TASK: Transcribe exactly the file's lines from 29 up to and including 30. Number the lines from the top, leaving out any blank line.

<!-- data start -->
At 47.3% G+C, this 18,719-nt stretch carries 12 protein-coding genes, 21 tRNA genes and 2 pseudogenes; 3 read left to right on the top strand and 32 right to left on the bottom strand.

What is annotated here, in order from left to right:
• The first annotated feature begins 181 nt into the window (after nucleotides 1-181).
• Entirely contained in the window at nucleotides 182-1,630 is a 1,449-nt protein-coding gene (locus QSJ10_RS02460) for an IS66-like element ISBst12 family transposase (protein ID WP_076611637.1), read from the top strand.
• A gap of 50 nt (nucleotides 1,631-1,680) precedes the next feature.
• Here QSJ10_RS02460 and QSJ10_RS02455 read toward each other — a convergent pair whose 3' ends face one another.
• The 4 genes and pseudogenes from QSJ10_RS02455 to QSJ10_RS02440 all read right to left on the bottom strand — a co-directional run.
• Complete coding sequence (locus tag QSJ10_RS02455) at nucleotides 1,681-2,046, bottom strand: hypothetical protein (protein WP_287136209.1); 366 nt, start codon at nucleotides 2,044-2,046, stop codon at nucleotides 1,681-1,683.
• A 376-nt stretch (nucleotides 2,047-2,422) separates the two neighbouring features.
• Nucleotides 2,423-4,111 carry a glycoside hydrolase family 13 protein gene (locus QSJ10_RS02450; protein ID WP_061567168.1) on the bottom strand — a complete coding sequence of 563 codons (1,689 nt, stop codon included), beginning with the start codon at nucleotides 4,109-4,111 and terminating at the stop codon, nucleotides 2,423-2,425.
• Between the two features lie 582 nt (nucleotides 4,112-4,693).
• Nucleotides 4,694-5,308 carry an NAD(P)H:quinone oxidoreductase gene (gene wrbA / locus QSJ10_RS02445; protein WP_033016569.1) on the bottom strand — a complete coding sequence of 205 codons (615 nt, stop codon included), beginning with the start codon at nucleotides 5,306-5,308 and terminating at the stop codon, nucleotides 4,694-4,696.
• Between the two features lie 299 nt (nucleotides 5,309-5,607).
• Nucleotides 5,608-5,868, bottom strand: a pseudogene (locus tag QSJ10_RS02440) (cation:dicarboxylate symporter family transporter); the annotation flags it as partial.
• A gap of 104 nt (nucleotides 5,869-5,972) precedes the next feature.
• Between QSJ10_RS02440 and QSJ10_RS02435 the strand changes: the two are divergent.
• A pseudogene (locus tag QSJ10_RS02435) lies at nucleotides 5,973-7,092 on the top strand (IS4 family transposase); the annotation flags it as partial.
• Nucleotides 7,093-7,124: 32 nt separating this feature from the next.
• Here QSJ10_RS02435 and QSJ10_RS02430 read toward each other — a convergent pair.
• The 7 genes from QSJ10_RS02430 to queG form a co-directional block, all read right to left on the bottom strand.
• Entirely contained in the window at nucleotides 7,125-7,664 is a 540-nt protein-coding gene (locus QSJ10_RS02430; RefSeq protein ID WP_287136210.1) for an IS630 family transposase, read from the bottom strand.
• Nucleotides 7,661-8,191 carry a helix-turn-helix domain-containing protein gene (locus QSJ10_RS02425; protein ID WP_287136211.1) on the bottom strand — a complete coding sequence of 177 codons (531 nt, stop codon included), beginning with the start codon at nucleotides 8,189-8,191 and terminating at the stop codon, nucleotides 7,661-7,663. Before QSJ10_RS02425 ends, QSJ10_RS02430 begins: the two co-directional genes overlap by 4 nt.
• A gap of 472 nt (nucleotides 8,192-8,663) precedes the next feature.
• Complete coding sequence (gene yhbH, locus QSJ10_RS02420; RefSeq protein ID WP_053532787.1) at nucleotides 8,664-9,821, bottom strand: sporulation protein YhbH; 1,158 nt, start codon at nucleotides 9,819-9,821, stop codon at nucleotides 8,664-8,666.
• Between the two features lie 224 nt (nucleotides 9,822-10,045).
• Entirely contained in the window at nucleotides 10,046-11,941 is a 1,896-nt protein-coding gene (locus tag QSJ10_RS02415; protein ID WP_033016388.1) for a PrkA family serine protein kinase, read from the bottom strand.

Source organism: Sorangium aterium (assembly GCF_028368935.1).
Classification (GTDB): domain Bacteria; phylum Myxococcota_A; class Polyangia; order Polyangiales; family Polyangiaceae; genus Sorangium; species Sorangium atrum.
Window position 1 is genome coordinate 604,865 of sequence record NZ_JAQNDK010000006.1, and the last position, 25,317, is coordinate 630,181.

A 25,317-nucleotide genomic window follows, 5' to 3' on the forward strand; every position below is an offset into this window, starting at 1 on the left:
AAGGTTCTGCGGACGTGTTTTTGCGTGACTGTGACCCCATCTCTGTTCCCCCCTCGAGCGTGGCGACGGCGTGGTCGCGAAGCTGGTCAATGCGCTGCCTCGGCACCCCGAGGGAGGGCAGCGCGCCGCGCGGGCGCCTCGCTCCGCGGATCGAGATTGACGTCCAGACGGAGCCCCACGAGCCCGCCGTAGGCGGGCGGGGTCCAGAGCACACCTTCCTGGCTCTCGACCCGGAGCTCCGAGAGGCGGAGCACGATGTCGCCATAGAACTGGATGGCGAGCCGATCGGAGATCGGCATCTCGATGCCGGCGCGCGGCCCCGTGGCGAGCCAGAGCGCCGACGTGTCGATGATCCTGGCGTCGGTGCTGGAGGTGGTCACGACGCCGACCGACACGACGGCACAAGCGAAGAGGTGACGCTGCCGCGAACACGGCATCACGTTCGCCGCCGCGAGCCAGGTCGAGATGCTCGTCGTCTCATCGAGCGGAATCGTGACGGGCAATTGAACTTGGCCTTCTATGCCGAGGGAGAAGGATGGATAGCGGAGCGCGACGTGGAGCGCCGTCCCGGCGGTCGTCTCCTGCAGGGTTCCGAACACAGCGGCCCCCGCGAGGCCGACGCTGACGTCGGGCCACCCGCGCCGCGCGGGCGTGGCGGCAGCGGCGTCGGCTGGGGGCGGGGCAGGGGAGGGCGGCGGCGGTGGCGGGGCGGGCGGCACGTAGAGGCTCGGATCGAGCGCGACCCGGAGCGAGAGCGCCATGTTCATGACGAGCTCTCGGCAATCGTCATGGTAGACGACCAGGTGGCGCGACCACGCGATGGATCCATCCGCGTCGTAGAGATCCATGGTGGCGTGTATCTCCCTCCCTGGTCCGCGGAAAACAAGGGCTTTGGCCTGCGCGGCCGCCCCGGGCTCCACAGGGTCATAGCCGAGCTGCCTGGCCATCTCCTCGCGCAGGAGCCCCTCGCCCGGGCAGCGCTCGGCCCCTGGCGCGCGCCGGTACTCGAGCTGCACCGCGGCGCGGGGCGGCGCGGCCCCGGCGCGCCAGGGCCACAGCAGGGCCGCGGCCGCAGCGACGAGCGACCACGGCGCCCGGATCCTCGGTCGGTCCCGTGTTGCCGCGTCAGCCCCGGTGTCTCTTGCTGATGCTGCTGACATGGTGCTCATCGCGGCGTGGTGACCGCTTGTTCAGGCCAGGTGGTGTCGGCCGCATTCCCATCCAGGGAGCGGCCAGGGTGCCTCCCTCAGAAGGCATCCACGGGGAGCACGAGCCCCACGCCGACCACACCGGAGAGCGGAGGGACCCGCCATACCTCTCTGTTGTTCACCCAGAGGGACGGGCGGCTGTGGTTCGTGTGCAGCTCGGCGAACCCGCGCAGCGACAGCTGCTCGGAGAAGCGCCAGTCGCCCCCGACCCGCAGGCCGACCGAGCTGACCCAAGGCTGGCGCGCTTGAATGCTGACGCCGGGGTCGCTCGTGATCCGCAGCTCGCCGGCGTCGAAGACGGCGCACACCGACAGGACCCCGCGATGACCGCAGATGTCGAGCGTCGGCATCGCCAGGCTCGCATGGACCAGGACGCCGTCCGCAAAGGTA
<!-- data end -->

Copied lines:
Window position 1 is genome coordinate 604,865 of sequence record NZ_JAQNDK010000006.1, and the last position, 25,317, is coordinate 630,181.

A 25,317-nucleotide genomic window follows, 5' to 3' on the forward strand; every position below is an offset into this window, starting at 1 on the left: